For sweetened and flavoured yoghurts, please see my other yoghurt recipes.
Equipment / Fermentation Method
This homemade natural yoghurt recipe is based around using a yoghurt maker. I grew up with one in regular use at home in the UK, which was unusual at the time, and is still pretty unusual. These items are much more commonly owned and used in France.
Searching for homemade natural yoghurt recipes in the UK will return results talking about ‘Thermos’-type flasks, ‘Kilner’-type jars, casserole dishes wrapped in towels, food thermometers, airing cupboards, radiators and so on. All of that terrifies me, and if that were what was required, I wouldn’t blame people for never making their own yoghurt – I certainly wouldn’t.
A yoghurt maker is a very simple machine, that just keeps things at a constant low temperature for a given amount of time. To be honest, yoghurt ‘maker’ is a bit of a misnomer – it makes it sound as if it does more than it does. You make the yoghurt, the machine just keeps it warm for you.
I happen to have a large and fairly elaborate yoghurt maker that also does other things, but basic models for 6-8 yoghurt pots can be had quite cheaply.
This is (a newer version of) the model I have: Yaourtière SEB Multi delices. It was the size and the fact it has space for large tubs that sold this one for me. If I could only make six small pots at a time, my entire life would be yoghurt-making!
Here is an example of a small yoghurt maker at a UK retailer.
The related benefit I think of having a machine, is that you get the pots, tubs, strainers, lids, etc to fit. Particularly useful in our family are the plastic drinking-yoghurt bottles designed for our machine, which allow me to provide the kiddies with spoon-free drinking yoghurts for packed lunches.
Homemade Natural Yoghurt Recipe
Scroll down for the short, printable version of this recipe.
Empty your starter yoghurt into a large bowl (one with a pouring lip is helpful) or jug. 150g of yoghurt is enough starter for up to 2 litres of milk.
Add the milk, starting with a little at a time.
|Based on 150ml pots||Quantity of Milk|
|8 pots or 1 1-litre tub||1 litre|
|12 pots||1.5 litres|
|6 pots & 1 1-litre tub||1.75 litres|
|2 1-litre tubs||2 litres|
I have read that results are improved by letting the mixture stand for a little while at this stage, but I have never tested this scientifically.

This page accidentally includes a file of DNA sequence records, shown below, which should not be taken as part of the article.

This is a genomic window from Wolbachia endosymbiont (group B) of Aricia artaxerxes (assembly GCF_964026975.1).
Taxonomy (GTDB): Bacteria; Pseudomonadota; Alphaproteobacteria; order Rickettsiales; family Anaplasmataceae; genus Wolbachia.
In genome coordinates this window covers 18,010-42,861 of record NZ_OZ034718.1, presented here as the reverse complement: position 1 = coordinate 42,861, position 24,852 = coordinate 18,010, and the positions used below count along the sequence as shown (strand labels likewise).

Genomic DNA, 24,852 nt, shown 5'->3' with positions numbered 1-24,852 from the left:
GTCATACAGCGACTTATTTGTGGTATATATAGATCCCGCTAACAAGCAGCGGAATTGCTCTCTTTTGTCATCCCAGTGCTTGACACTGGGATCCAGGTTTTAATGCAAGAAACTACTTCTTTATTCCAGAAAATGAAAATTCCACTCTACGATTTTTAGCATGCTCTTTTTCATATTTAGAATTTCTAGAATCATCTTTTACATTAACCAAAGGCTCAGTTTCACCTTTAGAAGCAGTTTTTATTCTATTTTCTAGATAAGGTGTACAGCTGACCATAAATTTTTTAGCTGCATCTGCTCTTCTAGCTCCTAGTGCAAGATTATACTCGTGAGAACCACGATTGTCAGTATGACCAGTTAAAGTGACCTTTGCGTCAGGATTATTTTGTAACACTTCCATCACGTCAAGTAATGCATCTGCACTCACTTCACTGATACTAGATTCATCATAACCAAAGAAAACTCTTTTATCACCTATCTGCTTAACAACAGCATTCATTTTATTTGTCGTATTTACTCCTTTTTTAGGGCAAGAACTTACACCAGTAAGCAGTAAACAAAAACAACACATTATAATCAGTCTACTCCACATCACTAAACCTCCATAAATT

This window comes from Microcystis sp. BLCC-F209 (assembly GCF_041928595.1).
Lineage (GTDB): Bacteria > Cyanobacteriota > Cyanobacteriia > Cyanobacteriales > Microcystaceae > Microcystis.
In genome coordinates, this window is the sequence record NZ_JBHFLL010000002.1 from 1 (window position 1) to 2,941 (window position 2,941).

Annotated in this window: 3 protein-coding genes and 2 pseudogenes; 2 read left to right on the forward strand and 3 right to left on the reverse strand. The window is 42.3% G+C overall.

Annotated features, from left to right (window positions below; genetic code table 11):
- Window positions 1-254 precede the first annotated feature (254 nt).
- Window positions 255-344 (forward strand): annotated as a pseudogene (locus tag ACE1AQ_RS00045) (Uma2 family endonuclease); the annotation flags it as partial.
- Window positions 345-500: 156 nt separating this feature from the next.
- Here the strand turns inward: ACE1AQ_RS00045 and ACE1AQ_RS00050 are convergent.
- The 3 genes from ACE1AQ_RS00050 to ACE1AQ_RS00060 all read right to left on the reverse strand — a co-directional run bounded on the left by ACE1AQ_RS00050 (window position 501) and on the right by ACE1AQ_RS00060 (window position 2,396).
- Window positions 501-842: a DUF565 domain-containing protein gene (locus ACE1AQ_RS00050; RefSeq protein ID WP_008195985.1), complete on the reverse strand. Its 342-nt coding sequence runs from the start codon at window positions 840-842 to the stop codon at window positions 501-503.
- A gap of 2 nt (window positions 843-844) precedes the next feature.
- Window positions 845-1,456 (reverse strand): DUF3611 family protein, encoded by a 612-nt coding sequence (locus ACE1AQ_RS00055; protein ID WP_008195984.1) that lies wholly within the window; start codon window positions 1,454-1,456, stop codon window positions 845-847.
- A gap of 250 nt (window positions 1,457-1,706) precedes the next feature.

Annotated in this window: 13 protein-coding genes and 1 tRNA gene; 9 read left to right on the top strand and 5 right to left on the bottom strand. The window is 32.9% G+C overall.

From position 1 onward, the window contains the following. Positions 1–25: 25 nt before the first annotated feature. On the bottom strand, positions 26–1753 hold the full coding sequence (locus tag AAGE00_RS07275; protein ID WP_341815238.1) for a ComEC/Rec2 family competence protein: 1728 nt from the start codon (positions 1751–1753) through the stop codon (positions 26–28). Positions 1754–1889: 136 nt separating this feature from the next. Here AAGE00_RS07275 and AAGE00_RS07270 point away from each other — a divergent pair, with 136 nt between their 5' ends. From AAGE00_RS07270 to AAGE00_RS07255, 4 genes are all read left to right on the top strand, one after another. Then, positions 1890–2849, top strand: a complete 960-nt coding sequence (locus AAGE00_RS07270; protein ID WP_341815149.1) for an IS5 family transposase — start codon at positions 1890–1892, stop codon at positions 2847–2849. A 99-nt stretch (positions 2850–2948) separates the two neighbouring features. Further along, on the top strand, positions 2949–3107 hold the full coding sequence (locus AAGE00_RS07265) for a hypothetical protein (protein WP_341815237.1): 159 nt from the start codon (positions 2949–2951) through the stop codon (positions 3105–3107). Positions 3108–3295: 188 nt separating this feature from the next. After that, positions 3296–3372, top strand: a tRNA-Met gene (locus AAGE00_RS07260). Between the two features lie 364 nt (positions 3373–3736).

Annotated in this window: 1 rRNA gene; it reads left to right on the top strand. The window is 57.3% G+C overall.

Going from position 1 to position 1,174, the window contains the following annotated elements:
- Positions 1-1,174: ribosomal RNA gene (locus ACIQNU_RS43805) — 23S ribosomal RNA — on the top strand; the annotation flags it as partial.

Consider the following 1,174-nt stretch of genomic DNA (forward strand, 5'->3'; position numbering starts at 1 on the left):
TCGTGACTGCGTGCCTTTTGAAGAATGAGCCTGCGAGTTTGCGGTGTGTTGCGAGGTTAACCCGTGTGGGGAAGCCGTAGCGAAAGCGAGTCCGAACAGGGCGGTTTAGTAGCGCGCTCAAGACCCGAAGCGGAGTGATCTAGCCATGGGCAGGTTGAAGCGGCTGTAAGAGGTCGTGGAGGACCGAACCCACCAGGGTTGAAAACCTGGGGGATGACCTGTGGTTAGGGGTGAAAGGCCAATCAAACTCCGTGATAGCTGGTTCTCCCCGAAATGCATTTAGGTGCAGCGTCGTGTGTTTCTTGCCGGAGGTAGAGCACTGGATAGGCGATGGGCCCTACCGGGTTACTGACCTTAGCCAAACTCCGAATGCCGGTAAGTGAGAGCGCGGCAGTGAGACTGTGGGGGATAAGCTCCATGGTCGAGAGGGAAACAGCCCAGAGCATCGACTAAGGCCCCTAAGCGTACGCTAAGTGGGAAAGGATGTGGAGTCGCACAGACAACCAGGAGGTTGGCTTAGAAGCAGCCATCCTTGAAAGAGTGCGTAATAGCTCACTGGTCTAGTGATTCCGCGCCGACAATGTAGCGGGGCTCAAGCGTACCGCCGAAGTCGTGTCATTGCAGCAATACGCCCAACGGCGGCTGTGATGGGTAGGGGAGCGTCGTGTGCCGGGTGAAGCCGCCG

Pour or ladle the mixture into your pots/tubs, aiming for an even fill.
Place your pots into your yoghurt-maker following the manufacturers instructions, and set the fermentation time.
My yoghurt maker can be used for up to 12 150ml pots, or for two 1-litre tubs. If I use pots alongside a tub, I have to balance the pots on an old ice-cream tub lid which you can see on the left here!
8 hours fermentation is probably the minimum required when using whole milk; semi-skimmed milk will need a longer fermentation to achieve the same texture. The longer the fermentation time, the firmer the set (yoghurt with corners) and the more complex the flavour.
Experiment by setting a batch of yoghurts to ferment for 12 hours, and remove a couple of yoghurts at the 8 hour and 10 hour points, and see which you prefer.
|8 hours||10 hours||12 hours|
|Noticeable separation (grainy appearance)||Tiny bit of separation||No separation|
|Lighter, brighter taste, wetter feel.||Fuller more rounded flavour, creamier feel|
Once the fermentation time has completed, cool your yoghurts on the kitchen side and then cover and transfer them to the fridge. They’ll need a couple of hours to get properly cold before you can eat them.
Straining your Yoghurt for a Thicker Result
If you’d like a thicker, ‘Greek-style’ yoghurt, you can strain your yoghurt after the fermentation process finishes. Either use the strainer(s) provided with your yoghurt maker, or you can line a sieve with cheesecloth, spoon the yoghurt into that, cover and stand it over a bowl or saucepan in the fridge. Strain for a few hours or overnight. You might be surprised at how much whey (the clear liquid that drips out of the yoghurt) you get! See my post on what to do with your leftover whey.
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Homemade Natural Yoghurt
- yoghurt maker
- 120-150g full-fat natural yoghurt
- 0.75-2 litres whole UHT milk (see Notes)
- Tip the yoghurt into a large bowl or jug.
- Gradually add the milk (see Notes) to the bowl, stirring very well.
- Pour or ladle the mixture into your pots/tubs.
- Place the yoghurts in your yoghurt-maker following the manufacturer's instructions.
- Set the yoghurts to ferment for 8-12 hours.
- Cool, then cover and refridgerate.
- Strain off the whey for a thicker yoghurt (optional).
Based on 150ml pots:
- For six pots use 750ml of milk.
- For eight pots, use 1 litre of milk.
- For one 1-litre tub, use 1 litre of milk.
- For twelve pots, use 1.5 litres of milk.
- For six pots and one 1-litre tub use 1.75 litres of milk.
- For two 1-litre tubs, use 2 litres of milk.
Click here to see all my yoghurt recipes.
Saving Money by Making Your Own Yoghurts
Making your own yoghurt will save you money, even taking into account the electricity used, compared even with the cheaper supermarket yoghurts, because, basically, milk is cheaper than yoghurt. You will also have much nicer yoghurt for the price. It saves you money even if you buy your starter yoghurt each time (see below) but the savings increase each time you use one of your own yoghurts from the previous ’round’ as your starter.
Sept 2022 – see my update on Saving Money by Making Your Own Yoghurt reflecting recent food and energy price rises.
|1 Litre UHT Whole Milk||£0.71|
|150g Organic Plain Yoghurt||£0.55|
|Total||£1.37||c1000g||13.7p per 100g|
|Supermarket Own-brand Plain Yoghurt||£0.95||500g||19p per 100g|